This guy worked hard last week. He got up at 6.30am every day to light the fire and make his sons’ lunches. On Wednesday he worked late as a school caretaker supporting staff at an open night. The next day he set up the cross country course, rescued balls from the roof and fixed a broken futsal net.
On Tuesday, after work, he coached an Under 11 rugby team and on Thursday, stepped in for a sick teacher to manage a mini-ball team. On Friday, he took his youngest son to another rugby practice in preparation for a “big final” the next day.
The big final was a nail bitter and didn’t go his team’s way. They lost in the last two minutes to a penalty goal. Twenty-five wee boys were gutted. Some got angry, some cried, some just hung their heads. This guy patted them on the back, told them there’d be another year and picked up their rubbish before leaving the field.
Then he went and got the groceries so his wife could make lunch for visitors.
Later, after all the rugby gear was washed and the boots were scrubbed, he went to the club rooms and clapped for the kids, talked to their parents and cleared rubbish off the tables.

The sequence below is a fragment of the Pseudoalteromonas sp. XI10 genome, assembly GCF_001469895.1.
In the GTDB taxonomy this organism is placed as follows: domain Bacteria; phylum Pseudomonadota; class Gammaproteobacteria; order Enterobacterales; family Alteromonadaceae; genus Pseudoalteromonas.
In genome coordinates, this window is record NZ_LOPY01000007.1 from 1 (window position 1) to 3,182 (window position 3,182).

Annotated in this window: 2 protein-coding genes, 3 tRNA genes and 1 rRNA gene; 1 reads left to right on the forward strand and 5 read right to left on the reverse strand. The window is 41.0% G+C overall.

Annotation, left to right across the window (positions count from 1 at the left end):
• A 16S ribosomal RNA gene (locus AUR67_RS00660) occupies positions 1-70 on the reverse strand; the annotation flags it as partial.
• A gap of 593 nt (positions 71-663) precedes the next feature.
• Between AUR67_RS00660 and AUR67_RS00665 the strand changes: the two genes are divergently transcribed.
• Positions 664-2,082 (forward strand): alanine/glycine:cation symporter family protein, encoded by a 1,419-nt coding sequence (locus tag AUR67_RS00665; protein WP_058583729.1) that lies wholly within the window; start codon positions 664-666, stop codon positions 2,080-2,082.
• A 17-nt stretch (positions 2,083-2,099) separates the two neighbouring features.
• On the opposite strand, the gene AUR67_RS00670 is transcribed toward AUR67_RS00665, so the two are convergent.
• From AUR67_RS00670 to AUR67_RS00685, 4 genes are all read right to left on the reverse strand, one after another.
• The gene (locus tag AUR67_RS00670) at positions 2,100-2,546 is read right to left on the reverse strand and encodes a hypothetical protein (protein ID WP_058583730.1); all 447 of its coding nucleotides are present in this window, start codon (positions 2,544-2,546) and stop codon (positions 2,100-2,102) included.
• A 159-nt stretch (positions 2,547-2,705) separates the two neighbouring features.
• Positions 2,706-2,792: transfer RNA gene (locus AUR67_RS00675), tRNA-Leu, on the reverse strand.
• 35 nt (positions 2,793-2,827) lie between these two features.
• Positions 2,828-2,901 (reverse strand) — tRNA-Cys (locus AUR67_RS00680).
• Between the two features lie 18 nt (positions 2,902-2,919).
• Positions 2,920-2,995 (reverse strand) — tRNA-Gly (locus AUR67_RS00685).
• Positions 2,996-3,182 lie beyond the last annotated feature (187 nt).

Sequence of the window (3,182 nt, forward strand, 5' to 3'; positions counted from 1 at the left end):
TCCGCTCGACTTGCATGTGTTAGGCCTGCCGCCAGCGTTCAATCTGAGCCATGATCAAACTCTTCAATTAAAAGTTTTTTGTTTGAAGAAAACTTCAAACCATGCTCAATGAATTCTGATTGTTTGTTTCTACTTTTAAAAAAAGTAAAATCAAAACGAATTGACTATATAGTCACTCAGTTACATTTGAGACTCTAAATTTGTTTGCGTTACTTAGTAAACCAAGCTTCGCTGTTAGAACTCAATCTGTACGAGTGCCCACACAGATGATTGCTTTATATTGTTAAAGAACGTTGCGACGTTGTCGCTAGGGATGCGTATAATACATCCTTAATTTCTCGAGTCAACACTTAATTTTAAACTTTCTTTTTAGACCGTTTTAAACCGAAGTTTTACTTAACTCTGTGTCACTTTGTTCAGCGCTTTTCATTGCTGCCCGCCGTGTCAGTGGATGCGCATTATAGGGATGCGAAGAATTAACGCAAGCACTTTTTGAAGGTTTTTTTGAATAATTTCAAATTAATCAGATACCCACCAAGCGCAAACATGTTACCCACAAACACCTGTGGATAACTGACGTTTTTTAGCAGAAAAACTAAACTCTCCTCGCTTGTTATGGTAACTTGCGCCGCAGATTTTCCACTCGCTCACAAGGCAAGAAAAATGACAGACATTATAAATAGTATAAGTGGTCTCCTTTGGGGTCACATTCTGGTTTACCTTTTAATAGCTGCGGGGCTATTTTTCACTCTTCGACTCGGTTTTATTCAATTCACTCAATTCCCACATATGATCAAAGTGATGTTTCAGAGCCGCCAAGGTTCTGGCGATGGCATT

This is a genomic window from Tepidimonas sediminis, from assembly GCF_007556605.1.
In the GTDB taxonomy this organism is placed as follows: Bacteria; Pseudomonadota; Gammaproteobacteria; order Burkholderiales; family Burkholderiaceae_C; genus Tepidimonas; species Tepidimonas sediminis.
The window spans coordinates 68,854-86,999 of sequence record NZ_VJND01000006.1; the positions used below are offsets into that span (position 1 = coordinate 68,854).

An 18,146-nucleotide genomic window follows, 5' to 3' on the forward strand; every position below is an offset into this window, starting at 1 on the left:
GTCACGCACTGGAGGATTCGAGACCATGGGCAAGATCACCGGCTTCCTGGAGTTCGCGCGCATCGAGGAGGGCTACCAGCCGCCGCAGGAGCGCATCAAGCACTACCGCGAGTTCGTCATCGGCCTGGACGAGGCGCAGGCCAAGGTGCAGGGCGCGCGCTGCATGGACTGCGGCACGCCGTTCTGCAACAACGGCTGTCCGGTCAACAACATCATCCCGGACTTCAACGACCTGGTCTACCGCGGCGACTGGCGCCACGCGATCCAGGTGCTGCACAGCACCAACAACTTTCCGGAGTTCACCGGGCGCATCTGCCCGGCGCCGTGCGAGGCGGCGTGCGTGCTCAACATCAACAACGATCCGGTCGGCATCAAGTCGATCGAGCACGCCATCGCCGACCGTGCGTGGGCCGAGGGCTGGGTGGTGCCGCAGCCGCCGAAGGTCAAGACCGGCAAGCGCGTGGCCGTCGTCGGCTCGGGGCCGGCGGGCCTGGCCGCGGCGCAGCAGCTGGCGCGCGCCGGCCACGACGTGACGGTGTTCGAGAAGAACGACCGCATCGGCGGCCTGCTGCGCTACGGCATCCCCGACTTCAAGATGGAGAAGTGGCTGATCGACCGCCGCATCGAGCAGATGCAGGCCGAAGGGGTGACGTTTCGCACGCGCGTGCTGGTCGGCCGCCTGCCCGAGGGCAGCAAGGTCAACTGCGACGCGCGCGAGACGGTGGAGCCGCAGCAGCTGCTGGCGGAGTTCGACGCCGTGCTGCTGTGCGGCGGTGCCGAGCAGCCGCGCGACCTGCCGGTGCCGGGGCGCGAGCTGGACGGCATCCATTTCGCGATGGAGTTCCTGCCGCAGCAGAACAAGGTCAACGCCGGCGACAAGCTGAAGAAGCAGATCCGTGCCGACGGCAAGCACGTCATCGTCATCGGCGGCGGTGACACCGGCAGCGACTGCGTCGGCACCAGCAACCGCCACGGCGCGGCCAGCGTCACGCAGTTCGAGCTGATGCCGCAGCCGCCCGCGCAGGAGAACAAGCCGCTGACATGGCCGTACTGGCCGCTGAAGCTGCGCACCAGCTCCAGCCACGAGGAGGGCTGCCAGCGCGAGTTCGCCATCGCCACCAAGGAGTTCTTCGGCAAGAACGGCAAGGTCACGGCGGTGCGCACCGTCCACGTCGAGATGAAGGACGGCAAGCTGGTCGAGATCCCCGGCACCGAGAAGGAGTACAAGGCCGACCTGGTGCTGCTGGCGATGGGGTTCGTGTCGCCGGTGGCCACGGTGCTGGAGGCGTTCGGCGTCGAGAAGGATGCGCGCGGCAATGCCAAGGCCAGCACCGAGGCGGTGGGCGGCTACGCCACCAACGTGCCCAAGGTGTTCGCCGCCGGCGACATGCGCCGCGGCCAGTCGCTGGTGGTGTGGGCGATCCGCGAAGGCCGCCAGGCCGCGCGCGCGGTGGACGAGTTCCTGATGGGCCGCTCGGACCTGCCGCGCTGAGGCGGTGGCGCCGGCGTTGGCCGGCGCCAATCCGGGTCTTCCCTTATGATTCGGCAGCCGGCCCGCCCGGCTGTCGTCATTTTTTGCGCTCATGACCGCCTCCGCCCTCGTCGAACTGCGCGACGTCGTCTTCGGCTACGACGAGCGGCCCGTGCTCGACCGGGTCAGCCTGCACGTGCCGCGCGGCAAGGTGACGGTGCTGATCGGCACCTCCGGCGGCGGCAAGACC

Sunday, being a day of rest, he picked up five wee boys for a belated birthday bash – good timing he reckoned after the previous day’s disappointment. So he took them for a game of Laser Tag then out for a burger. “Hanging with da boys” the text read with a pic of five wee boys smiling, faces full of burger, yesterday’s game a memory. Then he dropped them home, picking up his older son from a friend’s and headed home to make tea – so his wife, who’d been working, could have a break. He poured her a wine and started crumbing the fish.
This guy doesn’t say much. But his actions speak volumes. He has raised/is raising four children. And there are hundreds of children and teenagers around Dunedin who know him by name.
This guy is an amazing Dad and a wonderful human being.
That’s why I married him.